Ice Cube, like many Americans, is looking at the upcoming presidential election as a battle of the lesser of two evils.

On Wednesday President Trump’s Senior Advisor Katrina Peirson tweeted that rap legend Ice Cube is working with his administration to help develop The Platinum Plan. This proposal is a list of deliverables to the Black Community in the form of jobs, health care, and education.

Ice Cube soon put out a tweet of his own confirming that he had reached out to both the Democratic and Republican parties about discussing his Contract With Black America (CWBA). According to the 51-year-old rapper/actor/director, Democrats wanted to wait until after the election to talk about the CWBA. Trump’s campaign, on the other hand, made adjustments to their plan, and is presumably using it as a method to gain the Black vote.

Many on social media were left speechless. Why would one of the most vocal Trump detractors and pioneers of gangsta rap align himself with the genre’s biggest enemy?

The way the majority of Americans feel about our current president is no secret, and many feel former Vice President Joe Biden is in over his head. Ice Cube seems to have the mentality that whoever can get the job done is the person he’s willing to talk with and put his support behind. The problem with his flawed logic is that the person he’s talking to has struggled with something as simple as denouncing white supremacy.

News of Ice Cube’s “collaboration” with the Trump administration is shocking and heartbreaking, but it’s also part of a growing trend of rappers preaching semi-conservative rhetoric. Some of Hip-Hop’s elite have either come out in full support of President Trump or have said things in a tone congruent with his base.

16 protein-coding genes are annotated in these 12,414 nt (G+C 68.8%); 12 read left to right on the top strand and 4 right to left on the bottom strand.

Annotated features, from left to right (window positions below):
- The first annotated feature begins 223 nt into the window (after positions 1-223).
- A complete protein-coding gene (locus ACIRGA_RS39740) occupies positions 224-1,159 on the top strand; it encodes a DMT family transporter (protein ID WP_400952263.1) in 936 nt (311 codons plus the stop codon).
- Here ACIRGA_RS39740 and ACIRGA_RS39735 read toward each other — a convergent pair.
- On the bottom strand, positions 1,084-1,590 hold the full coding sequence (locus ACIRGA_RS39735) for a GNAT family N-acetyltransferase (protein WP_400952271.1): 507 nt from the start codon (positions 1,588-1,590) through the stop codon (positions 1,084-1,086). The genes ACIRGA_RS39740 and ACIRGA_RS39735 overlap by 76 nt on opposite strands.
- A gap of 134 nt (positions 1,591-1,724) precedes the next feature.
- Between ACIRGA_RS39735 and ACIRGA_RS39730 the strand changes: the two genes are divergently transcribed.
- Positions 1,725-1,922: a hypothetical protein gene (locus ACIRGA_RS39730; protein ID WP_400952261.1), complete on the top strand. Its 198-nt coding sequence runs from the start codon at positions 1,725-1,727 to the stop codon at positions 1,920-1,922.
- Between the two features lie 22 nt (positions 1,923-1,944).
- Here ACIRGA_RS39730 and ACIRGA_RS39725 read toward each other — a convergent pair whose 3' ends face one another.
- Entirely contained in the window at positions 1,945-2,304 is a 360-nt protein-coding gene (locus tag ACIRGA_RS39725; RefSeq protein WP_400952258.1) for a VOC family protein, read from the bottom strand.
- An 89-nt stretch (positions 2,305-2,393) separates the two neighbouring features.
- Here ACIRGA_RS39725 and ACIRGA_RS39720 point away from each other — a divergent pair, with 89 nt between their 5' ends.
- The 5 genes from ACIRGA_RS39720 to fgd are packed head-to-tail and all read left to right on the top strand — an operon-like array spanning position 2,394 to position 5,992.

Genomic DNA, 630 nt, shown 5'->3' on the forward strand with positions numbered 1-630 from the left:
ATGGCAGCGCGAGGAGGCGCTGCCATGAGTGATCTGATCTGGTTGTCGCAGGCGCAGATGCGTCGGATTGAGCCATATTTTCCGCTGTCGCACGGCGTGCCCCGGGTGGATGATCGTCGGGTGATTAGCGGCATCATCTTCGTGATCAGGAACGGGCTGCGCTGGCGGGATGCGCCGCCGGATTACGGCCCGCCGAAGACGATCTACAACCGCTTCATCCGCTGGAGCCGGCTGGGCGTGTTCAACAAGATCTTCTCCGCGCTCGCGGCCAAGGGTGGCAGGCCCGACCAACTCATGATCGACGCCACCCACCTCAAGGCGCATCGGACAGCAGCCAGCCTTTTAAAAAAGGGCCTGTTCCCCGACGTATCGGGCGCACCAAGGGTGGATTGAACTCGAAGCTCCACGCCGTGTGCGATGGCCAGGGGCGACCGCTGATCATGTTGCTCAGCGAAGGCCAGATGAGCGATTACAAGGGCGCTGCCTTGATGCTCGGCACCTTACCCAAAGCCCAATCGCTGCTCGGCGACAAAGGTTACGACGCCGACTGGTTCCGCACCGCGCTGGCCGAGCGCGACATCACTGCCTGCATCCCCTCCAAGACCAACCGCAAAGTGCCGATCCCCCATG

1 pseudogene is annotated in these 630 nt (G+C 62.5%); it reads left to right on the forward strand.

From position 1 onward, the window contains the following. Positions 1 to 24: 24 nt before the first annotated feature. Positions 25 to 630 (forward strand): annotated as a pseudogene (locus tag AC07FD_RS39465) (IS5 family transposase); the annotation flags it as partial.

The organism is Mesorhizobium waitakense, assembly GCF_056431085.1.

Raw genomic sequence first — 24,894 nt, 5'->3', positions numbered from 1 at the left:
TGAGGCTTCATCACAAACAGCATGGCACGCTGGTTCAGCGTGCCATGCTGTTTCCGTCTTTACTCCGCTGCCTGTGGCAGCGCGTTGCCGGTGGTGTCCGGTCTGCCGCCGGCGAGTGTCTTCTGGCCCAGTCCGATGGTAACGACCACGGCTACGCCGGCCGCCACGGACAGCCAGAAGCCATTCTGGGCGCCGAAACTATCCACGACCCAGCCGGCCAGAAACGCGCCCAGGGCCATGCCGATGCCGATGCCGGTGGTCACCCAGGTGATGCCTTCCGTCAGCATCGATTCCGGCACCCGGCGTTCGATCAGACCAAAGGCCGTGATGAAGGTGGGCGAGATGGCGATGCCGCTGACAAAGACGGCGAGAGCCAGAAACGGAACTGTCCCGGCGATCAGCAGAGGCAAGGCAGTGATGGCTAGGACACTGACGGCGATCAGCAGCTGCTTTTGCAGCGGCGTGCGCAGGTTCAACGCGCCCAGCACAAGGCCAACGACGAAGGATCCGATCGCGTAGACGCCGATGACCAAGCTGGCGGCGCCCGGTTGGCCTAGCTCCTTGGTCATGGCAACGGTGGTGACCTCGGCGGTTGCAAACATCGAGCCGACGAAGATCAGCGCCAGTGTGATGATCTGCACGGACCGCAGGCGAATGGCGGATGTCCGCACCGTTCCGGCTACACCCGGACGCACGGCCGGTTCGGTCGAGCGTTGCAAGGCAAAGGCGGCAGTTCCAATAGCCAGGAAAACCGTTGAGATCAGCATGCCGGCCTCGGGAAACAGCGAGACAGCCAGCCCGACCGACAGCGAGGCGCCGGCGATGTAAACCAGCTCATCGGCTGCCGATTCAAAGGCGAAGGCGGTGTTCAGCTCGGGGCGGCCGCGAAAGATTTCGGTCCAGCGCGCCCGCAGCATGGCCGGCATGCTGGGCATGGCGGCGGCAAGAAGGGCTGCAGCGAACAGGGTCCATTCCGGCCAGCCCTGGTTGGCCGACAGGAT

But what is causing a culture rooted in anti-establishment ideas to suddenly become a vehicle for the GOP?

In some ways, this trend could be related to the fact that over the past few decades, Hip-Hop has transformed from a cool new trend created in the South Bronx to a billion-dollar industry. Accordingly, major rap acts have become rich beyond their wildest dreams. Some have even had the distinct honor of reaching billionaire status.

Simultaneously, Hip-Hop has always been about maintaining its connection to the streets. However, for some, the urge to “keep it real” becomes a liability when entering a higher tax bracket.

The acquisition of a certain level of wealth prompts rappers to partake in the same capitalistic system that has the genre’s primary audience at its mercy. They’re able to identify with the plight of the impoverished minority while simultaneously targeting them as a demographic who they can sell music, clothing, and alcohol. They will speak out against social injustice but will do business with infrastructures that act against the better interests of the people for whom they’re advocating.

A Case Study: Jay-Z

Jay-Z is an example of someone who occupies the grey area between liberal expression and conservative ideals. Recognized as rap’s first billionaire, he and his wife, Beyoncé, are ever-present when it comes to aiding in the fight against oppression through their music and philanthropic efforts. But some of his recent comments have raised eyebrows.